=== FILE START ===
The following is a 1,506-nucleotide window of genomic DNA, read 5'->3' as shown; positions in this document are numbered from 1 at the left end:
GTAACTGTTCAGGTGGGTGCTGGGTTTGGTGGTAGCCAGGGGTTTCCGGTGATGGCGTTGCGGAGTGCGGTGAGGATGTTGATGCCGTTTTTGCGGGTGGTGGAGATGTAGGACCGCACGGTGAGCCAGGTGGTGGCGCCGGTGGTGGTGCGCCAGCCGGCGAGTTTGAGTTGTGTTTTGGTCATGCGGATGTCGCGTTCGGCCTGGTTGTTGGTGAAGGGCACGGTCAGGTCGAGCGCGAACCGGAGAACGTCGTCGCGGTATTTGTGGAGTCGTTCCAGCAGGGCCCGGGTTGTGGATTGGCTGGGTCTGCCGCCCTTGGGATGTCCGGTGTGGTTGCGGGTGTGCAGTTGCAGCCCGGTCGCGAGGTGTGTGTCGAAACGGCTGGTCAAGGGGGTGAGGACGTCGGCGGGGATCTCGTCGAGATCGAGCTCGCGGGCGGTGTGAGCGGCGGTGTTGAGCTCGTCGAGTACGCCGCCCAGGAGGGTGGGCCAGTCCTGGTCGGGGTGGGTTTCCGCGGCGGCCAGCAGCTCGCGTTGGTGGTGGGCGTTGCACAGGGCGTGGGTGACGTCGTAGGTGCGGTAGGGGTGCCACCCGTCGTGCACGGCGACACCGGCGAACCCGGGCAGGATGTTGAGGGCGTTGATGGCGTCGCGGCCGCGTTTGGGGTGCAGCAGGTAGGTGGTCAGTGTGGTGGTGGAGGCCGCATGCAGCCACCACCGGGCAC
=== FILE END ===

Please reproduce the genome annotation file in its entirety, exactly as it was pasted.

The following is a 1,506-nucleotide window of genomic DNA, read 5'->3' as shown; positions in this document are numbered from 1 at the left end:
GTAACTGTTCAGGTGGGTGCTGGGTTTGGTGGTAGCCAGGGGTTTCCGGTGATGGCGTTGCGGAGTGCGGTGAGGATGTTGATGCCGTTTTTGCGGGTGGTGGAGATGTAGGACCGCACGGTGAGCCAGGTGGTGGCGCCGGTGGTGGTGCGCCAGCCGGCGAGTTTGAGTTGTGTTTTGGTCATGCGGATGTCGCGTTCGGCCTGGTTGTTGGTGAAGGGCACGGTCAGGTCGAGCGCGAACCGGAGAACGTCGTCGCGGTATTTGTGGAGTCGTTCCAGCAGGGCCCGGGTTGTGGATTGGCTGGGTCTGCCGCCCTTGGGATGTCCGGTGTGGTTGCGGGTGTGCAGTTGCAGCCCGGTCGCGAGGTGTGTGTCGAAACGGCTGGTCAAGGGGGTGAGGACGTCGGCGGGGATCTCGTCGAGATCGAGCTCGCGGGCGGTGTGAGCGGCGGTGTTGAGCTCGTCGAGTACGCCGCCCAGGAGGGTGGGCCAGTCCTGGTCGGGGTGGGTTTCCGCGGCGGCCAGCAGCTCGCGTTGGTGGTGGGCGTTGCACAGGGCGTGGGTGACGTCGTAGGTGCGGTAGGGGTGCCACCCGTCGTGCACGGCGACACCGGCGAACCCGGGCAGGATGTTGAGGGCGTTGATGGCGTCGCGGCCGCGTTTGGGGTGCAGCAGGTAGGTGGTCAGTGTGGTGGTGGAGGCCGCATGCAGCCACCACCGGGCAC